Namespaces are used to keep resources separated. A company which uses 1 cluster but has multiple projects can use namespaces to split the cluster into virtual clusters, one for each project. Most commonly they would be used to separate environments such as production, testing, staging. DNS entry for services includes the namespace so you can still have projects communicate with each other if needed through service.namespace address. e.g if the example-service from previous section was in a namespace “ns-test” it could be found from other namespaces via “http://example-service.ns-test”.

Accessing namespaces with kubectl is by using -n flag. For example you can see what the namespace kube-system has with

$ kubectl get pods -n kube-system 

To see everything you can use --all-namespaces.

$ kubectl get all --all-namespaces

Namespaces should be kept separate - you could run all of the examples and do the exercises of this course in a cluster that is shared with critical software. An administrator should set a ResourceQuota for that namespace so that you can safely run anything there. We’ll look into resource limits and requests later.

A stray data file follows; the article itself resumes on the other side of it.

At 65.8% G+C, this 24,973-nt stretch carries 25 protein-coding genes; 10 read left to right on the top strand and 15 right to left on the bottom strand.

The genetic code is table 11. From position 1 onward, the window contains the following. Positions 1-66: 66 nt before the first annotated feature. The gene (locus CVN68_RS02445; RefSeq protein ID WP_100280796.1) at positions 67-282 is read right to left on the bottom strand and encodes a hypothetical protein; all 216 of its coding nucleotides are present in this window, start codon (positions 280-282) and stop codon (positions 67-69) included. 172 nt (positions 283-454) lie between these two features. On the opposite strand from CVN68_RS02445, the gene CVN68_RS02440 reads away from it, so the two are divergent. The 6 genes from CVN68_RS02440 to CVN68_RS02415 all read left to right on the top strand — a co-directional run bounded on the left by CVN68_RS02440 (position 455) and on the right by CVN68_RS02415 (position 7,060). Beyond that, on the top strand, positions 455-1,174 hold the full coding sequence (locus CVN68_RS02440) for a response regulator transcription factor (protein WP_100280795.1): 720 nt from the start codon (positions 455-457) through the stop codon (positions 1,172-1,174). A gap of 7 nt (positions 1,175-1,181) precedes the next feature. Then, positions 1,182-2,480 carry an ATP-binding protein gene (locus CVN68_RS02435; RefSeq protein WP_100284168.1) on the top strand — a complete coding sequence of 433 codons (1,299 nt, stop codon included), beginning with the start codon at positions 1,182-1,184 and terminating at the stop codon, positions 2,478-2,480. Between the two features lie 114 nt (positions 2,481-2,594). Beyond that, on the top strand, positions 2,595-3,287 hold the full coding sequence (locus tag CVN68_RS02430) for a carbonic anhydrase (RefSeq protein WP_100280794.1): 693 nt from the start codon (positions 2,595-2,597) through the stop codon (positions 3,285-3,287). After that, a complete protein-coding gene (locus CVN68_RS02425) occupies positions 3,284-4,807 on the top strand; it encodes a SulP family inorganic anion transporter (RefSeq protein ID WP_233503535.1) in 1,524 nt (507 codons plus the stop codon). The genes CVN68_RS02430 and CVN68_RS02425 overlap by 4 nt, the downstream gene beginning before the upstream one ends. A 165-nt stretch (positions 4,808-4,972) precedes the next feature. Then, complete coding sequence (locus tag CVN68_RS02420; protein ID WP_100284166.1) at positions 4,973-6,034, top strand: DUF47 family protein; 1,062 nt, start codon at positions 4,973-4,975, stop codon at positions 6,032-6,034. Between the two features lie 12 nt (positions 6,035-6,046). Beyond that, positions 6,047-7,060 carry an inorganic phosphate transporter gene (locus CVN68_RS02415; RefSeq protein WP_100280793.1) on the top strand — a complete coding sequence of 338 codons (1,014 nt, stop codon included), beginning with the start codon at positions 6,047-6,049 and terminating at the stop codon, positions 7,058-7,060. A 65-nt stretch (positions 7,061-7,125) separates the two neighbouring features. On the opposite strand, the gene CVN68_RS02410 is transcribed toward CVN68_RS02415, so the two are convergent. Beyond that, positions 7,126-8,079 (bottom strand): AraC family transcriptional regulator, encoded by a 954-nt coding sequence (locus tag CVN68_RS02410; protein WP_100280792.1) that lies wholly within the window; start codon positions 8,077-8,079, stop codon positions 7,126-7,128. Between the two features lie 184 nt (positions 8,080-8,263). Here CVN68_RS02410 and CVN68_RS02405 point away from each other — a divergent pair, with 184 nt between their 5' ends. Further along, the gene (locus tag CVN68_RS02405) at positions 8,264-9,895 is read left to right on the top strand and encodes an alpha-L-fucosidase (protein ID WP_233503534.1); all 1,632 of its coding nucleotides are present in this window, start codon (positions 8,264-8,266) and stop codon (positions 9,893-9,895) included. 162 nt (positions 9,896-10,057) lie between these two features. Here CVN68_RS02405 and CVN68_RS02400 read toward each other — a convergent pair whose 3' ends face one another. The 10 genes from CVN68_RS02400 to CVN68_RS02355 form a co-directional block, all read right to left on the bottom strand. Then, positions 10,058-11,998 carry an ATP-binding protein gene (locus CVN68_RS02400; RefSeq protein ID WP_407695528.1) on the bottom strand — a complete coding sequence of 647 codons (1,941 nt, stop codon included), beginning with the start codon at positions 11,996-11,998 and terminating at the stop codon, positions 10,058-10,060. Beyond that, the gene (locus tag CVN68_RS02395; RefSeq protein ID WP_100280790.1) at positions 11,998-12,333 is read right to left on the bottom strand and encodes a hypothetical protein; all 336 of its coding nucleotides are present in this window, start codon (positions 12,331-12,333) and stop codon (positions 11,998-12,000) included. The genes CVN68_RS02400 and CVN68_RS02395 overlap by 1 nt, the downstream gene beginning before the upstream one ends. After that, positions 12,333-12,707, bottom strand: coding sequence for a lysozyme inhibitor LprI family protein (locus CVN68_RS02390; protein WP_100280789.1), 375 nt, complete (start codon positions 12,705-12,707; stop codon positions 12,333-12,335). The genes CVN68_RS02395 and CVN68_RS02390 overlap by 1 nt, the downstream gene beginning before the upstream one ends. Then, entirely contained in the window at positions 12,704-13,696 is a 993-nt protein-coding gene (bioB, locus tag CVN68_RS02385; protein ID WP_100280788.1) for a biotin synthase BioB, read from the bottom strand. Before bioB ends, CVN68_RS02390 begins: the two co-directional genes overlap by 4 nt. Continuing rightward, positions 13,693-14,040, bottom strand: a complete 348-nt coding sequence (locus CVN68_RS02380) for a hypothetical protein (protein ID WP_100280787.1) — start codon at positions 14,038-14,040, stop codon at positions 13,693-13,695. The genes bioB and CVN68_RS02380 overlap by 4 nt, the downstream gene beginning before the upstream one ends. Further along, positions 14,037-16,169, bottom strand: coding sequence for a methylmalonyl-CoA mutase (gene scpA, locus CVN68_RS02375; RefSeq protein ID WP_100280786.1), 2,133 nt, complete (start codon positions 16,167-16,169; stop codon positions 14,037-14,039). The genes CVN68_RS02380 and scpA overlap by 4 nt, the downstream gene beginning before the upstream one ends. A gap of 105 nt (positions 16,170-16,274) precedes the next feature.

Defining a namespace is a oneliner, but requires the namespace to exist (kubectl create namespace example-namespace):

  namespace: example-namespace
  name: example

If you’re using a namespace constantly you can set the namespace to be used by default with kubectl config set-context --current --namespace=<name>.

Kubernetes Best Practices - Organizing Kubernetes with Namespaces


Labels are used to separate an application from others inside a namespace. They make it possible for having multiple applications as you’ve used in this course already.

Let’s look at the labels in Deployment yamls. This is the first yaml we created and you’ve copy pasted something similar:


apiVersion: apps/v1
kind: Deployment
  name: hashgenerator-dep
  replicas: 1
      app: hashgenerator
        app: hashgenerator
        - name: hashgenerator
          image: jakousa/dwk-app1:78031863af07c4c4cc3c96d07af68e8ce6e3afba

The selector and matchLabels reveal that the instructions of the deployment are directed to pods with the following label. matchLabels is a key-value pair but we could’ve used matchExpressions instead. While the template metadata includes a label with key-value pair app and hashgenerator. We can use the same label on multiple namespaces and the namespace would keep them from interfering with each other.

Exercise 2.03: Keep them separated